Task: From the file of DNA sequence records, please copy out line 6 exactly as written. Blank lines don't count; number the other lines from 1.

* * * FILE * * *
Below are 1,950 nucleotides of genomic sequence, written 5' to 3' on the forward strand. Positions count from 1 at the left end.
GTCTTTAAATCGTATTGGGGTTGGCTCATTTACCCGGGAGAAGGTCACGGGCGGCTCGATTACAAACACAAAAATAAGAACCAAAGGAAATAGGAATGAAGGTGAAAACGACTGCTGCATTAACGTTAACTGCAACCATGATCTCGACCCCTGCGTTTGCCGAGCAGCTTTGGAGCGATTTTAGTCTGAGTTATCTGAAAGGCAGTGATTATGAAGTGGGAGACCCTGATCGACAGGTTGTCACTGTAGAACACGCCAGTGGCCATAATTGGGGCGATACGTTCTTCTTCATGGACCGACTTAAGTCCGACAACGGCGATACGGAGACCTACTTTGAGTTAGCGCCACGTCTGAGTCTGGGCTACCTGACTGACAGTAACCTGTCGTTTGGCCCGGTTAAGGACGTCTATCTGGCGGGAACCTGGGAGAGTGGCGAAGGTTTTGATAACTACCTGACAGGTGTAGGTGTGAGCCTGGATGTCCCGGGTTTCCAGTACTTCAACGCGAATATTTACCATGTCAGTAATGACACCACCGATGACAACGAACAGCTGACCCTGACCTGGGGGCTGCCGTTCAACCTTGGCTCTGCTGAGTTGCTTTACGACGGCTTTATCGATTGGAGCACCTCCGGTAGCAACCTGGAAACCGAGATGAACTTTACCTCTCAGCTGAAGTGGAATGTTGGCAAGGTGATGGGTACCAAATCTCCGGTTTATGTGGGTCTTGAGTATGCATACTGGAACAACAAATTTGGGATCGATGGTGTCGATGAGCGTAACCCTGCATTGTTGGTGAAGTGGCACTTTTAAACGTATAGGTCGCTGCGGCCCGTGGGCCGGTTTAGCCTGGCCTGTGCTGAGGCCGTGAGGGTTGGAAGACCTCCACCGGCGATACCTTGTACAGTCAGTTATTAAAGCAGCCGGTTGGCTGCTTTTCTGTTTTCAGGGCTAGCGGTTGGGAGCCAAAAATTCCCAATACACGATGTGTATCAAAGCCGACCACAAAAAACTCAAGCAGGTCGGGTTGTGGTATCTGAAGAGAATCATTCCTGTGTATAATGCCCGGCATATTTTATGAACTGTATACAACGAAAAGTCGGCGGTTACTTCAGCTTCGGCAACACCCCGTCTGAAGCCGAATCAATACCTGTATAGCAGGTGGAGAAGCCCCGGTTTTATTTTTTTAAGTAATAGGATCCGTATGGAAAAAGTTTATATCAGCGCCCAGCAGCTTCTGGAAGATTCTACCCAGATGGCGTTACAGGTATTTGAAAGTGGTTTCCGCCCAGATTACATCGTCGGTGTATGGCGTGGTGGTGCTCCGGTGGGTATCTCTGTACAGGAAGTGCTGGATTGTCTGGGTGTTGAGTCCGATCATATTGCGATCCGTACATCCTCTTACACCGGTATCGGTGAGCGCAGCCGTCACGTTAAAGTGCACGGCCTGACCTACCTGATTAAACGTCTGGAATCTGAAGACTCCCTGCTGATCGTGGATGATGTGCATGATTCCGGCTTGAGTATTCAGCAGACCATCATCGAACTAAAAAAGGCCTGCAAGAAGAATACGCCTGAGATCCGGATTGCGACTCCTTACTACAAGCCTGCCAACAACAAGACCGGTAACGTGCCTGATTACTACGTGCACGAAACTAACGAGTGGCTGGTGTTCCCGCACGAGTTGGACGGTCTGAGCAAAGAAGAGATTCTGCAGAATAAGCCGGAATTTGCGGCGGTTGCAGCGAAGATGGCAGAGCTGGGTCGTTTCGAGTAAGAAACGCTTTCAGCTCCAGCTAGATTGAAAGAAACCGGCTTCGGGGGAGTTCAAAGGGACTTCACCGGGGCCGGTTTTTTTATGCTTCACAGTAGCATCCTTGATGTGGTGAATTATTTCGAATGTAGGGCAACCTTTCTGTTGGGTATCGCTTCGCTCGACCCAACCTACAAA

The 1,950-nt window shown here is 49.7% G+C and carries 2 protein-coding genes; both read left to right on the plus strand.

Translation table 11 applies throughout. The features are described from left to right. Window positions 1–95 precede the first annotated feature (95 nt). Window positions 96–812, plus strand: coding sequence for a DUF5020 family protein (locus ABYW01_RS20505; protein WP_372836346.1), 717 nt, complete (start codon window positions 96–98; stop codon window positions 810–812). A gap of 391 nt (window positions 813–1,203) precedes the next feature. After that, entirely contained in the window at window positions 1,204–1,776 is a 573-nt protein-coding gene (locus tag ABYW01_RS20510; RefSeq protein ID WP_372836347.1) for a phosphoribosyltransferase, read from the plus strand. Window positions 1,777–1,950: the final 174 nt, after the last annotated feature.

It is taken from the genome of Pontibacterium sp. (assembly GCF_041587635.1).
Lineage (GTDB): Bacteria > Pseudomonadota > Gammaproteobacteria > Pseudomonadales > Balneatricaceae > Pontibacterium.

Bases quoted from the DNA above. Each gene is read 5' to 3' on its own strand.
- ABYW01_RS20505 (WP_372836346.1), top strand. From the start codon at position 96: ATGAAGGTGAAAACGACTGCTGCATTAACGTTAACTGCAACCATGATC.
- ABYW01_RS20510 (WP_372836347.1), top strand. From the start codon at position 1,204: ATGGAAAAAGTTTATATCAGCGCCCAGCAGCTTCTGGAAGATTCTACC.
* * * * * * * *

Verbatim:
Lineage (GTDB): Bacteria > Pseudomonadota > Gammaproteobacteria > Pseudomonadales > Balneatricaceae > Pontibacterium.